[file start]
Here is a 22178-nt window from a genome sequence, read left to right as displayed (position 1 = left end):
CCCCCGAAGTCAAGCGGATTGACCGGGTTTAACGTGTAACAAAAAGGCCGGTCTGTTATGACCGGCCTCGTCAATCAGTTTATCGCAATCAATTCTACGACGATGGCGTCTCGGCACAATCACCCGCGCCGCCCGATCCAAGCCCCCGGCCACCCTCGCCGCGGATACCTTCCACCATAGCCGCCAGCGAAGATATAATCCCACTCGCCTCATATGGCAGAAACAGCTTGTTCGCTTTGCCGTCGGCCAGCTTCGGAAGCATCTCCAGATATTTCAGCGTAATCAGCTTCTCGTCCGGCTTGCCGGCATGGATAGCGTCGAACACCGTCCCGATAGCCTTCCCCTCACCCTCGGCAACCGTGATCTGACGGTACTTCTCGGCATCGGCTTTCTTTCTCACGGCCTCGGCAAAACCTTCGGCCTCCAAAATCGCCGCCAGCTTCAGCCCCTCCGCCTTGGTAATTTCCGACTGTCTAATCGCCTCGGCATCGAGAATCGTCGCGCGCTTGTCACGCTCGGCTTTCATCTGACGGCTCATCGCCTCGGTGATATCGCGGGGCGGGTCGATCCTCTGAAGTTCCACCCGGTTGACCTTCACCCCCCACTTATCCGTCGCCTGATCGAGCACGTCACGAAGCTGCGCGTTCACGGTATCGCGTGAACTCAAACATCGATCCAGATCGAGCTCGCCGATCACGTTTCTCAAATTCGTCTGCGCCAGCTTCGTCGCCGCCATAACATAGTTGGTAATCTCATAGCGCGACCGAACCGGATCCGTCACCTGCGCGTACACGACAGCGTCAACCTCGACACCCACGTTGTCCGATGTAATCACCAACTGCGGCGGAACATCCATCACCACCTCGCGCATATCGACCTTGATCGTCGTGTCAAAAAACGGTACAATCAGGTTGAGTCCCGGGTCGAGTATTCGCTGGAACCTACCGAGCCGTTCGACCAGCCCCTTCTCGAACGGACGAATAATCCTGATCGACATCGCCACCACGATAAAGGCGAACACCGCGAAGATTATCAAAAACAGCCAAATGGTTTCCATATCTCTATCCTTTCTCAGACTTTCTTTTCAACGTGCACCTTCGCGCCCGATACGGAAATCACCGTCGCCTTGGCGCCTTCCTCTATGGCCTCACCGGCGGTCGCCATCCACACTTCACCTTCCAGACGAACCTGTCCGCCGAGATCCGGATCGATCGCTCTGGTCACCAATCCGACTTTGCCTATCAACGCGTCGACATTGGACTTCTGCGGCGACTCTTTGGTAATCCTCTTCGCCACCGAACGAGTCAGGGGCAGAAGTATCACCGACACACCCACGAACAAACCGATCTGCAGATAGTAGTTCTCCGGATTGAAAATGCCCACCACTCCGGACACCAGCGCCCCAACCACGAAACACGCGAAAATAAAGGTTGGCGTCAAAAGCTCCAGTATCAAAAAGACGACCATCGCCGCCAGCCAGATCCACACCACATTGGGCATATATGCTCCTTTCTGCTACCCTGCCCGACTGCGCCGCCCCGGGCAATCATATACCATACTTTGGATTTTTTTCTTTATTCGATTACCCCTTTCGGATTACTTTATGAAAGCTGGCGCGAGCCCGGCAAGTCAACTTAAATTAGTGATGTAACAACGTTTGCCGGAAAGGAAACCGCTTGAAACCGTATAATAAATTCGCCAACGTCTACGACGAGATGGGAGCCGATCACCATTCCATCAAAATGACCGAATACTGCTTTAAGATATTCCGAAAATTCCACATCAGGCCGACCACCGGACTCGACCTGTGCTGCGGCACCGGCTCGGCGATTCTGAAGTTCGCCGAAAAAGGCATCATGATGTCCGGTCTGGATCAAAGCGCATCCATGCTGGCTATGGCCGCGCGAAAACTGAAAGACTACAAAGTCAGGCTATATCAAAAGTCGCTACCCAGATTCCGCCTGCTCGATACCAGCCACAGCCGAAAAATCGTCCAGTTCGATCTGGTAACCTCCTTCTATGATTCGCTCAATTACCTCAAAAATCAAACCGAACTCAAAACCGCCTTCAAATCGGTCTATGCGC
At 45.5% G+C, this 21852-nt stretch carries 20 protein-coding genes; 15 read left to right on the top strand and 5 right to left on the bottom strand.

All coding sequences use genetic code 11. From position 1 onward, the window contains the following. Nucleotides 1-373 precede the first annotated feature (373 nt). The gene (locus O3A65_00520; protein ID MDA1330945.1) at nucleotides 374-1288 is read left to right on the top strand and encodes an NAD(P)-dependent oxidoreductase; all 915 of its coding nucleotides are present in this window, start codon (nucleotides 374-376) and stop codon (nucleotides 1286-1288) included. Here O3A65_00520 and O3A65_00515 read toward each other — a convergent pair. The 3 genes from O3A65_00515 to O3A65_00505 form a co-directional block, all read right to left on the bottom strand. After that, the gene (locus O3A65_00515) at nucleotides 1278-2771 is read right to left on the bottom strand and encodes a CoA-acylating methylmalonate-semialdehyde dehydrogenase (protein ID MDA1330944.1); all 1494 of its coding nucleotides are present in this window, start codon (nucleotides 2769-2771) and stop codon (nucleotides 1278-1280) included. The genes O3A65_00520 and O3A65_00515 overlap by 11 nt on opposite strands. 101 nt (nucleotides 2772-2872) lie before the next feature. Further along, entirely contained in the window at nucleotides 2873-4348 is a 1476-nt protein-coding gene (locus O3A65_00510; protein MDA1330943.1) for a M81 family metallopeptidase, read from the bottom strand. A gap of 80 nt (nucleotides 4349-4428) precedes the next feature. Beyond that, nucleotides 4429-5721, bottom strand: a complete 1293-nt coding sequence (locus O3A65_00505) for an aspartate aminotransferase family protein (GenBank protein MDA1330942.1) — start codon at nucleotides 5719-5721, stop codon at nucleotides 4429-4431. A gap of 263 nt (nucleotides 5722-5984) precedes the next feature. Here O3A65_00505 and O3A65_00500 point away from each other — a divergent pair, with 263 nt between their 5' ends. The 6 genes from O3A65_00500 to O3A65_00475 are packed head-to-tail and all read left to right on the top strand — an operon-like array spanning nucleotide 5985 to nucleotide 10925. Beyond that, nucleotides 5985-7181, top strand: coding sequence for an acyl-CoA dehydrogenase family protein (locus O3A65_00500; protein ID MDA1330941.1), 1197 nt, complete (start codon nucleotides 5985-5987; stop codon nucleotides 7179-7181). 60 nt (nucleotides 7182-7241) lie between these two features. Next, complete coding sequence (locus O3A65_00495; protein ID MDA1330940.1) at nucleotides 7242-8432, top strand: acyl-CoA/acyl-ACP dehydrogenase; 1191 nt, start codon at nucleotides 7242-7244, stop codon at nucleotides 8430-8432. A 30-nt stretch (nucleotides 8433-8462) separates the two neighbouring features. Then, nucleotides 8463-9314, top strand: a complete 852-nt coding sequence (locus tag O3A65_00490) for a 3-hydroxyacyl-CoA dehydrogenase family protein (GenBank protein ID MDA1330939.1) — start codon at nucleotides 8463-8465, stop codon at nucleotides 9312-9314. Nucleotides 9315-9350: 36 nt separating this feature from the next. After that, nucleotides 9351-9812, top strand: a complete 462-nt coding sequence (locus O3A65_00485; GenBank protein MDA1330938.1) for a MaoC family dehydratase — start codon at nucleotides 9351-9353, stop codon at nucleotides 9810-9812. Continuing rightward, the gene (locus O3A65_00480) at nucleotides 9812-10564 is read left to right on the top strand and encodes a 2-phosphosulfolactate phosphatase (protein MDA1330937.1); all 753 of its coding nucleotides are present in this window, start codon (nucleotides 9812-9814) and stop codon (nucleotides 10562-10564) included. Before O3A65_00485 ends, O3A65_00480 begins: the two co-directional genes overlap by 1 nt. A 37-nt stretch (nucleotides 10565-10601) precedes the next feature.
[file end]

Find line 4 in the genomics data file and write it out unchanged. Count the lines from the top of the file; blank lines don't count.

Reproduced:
All coding sequences use genetic code 11. From position 1 onward, the window contains the following. Nucleotides 1-373 precede the first annotated feature (373 nt). The gene (locus O3A65_00520; protein ID MDA1330945.1) at nucleotides 374-1288 is read left to right on the top strand and encodes an NAD(P)-dependent oxidoreductase; all 915 of its coding nucleotides are present in this window, start codon (nucleotides 374-376) and stop codon (nucleotides 1286-1288) included. Here O3A65_00520 and O3A65_00515 read toward each other — a convergent pair. The 3 genes from O3A65_00515 to O3A65_00505 form a co-directional block, all read right to left on the bottom strand. After that, the gene (locus O3A65_00515) at nucleotides 1278-2771 is read right to left on the bottom strand and encodes a CoA-acylating methylmalonate-semialdehyde dehydrogenase (protein ID MDA1330944.1); all 1494 of its coding nucleotides are present in this window, start codon (nucleotides 2769-2771) and stop codon (nucleotides 1278-1280) included. The genes O3A65_00520 and O3A65_00515 overlap by 11 nt on opposite strands. 101 nt (nucleotides 2772-2872) lie before the next feature. Further along, entirely contained in the window at nucleotides 2873-4348 is a 1476-nt protein-coding gene (locus O3A65_00510; protein MDA1330943.1) for a M81 family metallopeptidase, read from the bottom strand. A gap of 80 nt (nucleotides 4349-4428) precedes the next feature. Beyond that, nucleotides 4429-5721, bottom strand: a complete 1293-nt coding sequence (locus O3A65_00505) for an aspartate aminotransferase family protein (GenBank protein MDA1330942.1) — start codon at nucleotides 5719-5721, stop codon at nucleotides 4429-4431. A gap of 263 nt (nucleotides 5722-5984) precedes the next feature. Here O3A65_00505 and O3A65_00500 point away from each other — a divergent pair, with 263 nt between their 5' ends. The 6 genes from O3A65_00500 to O3A65_00475 are packed head-to-tail and all read left to right on the top strand — an operon-like array spanning nucleotide 5985 to nucleotide 10925. Beyond that, nucleotides 5985-7181, top strand: coding sequence for an acyl-CoA dehydrogenase family protein (locus O3A65_00500; protein ID MDA1330941.1), 1197 nt, complete (start codon nucleotides 5985-5987; stop codon nucleotides 7179-7181). 60 nt (nucleotides 7182-7241) lie between these two features. Next, complete coding sequence (locus O3A65_00495; protein ID MDA1330940.1) at nucleotides 7242-8432, top strand: acyl-CoA/acyl-ACP dehydrogenase; 1191 nt, start codon at nucleotides 7242-7244, stop codon at nucleotides 8430-8432. A 30-nt stretch (nucleotides 8433-8462) separates the two neighbouring features. Then, nucleotides 8463-9314, top strand: a complete 852-nt coding sequence (locus tag O3A65_00490) for a 3-hydroxyacyl-CoA dehydrogenase family protein (GenBank protein ID MDA1330939.1) — start codon at nucleotides 8463-8465, stop codon at nucleotides 9312-9314. Nucleotides 9315-9350: 36 nt separating this feature from the next. After that, nucleotides 9351-9812, top strand: a complete 462-nt coding sequence (locus O3A65_00485; GenBank protein MDA1330938.1) for a MaoC family dehydratase — start codon at nucleotides 9351-9353, stop codon at nucleotides 9810-9812. Continuing rightward, the gene (locus O3A65_00480) at nucleotides 9812-10564 is read left to right on the top strand and encodes a 2-phosphosulfolactate phosphatase (protein MDA1330937.1); all 753 of its coding nucleotides are present in this window, start codon (nucleotides 9812-9814) and stop codon (nucleotides 10562-10564) included. Before O3A65_00485 ends, O3A65_00480 begins: the two co-directional genes overlap by 1 nt. A 37-nt stretch (nucleotides 10565-10601) precedes the next feature.